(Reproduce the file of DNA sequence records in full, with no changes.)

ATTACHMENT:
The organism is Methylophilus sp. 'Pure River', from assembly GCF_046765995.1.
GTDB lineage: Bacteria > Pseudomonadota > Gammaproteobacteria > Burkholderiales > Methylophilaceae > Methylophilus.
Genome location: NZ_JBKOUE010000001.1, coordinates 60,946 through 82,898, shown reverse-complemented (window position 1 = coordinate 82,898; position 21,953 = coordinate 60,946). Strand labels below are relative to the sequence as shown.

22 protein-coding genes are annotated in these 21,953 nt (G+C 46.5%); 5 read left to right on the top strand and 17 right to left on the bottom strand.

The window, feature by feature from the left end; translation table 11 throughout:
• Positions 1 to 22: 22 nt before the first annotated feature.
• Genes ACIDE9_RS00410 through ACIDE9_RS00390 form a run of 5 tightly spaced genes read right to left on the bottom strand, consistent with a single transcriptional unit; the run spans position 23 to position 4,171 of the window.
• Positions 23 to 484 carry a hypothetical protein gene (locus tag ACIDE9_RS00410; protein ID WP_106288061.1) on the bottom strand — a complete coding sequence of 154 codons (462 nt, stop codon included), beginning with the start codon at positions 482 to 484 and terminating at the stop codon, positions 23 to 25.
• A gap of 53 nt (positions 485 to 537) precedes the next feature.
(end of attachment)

The organism is Methylophilus sp. 'Pure River', from assembly GCF_046765995.1.
GTDB lineage: Bacteria > Pseudomonadota > Gammaproteobacteria > Burkholderiales > Methylophilaceae > Methylophilus.
Genome location: NZ_JBKOUE010000001.1, coordinates 60,946 through 82,898, shown reverse-complemented (window position 1 = coordinate 82,898; position 21,953 = coordinate 60,946). Strand labels below are relative to the sequence as shown.

22 protein-coding genes are annotated in these 21,953 nt (G+C 46.5%); 5 read left to right on the top strand and 17 right to left on the bottom strand.

The window, feature by feature from the left end; translation table 11 throughout:
• Positions 1 to 22: 22 nt before the first annotated feature.
• Genes ACIDE9_RS00410 through ACIDE9_RS00390 form a run of 5 tightly spaced genes read right to left on the bottom strand, consistent with a single transcriptional unit; the run spans position 23 to position 4,171 of the window.
• Positions 23 to 484 carry a hypothetical protein gene (locus tag ACIDE9_RS00410; protein ID WP_106288061.1) on the bottom strand — a complete coding sequence of 154 codons (462 nt, stop codon included), beginning with the start codon at positions 482 to 484 and terminating at the stop codon, positions 23 to 25.
• A gap of 53 nt (positions 485 to 537) precedes the next feature.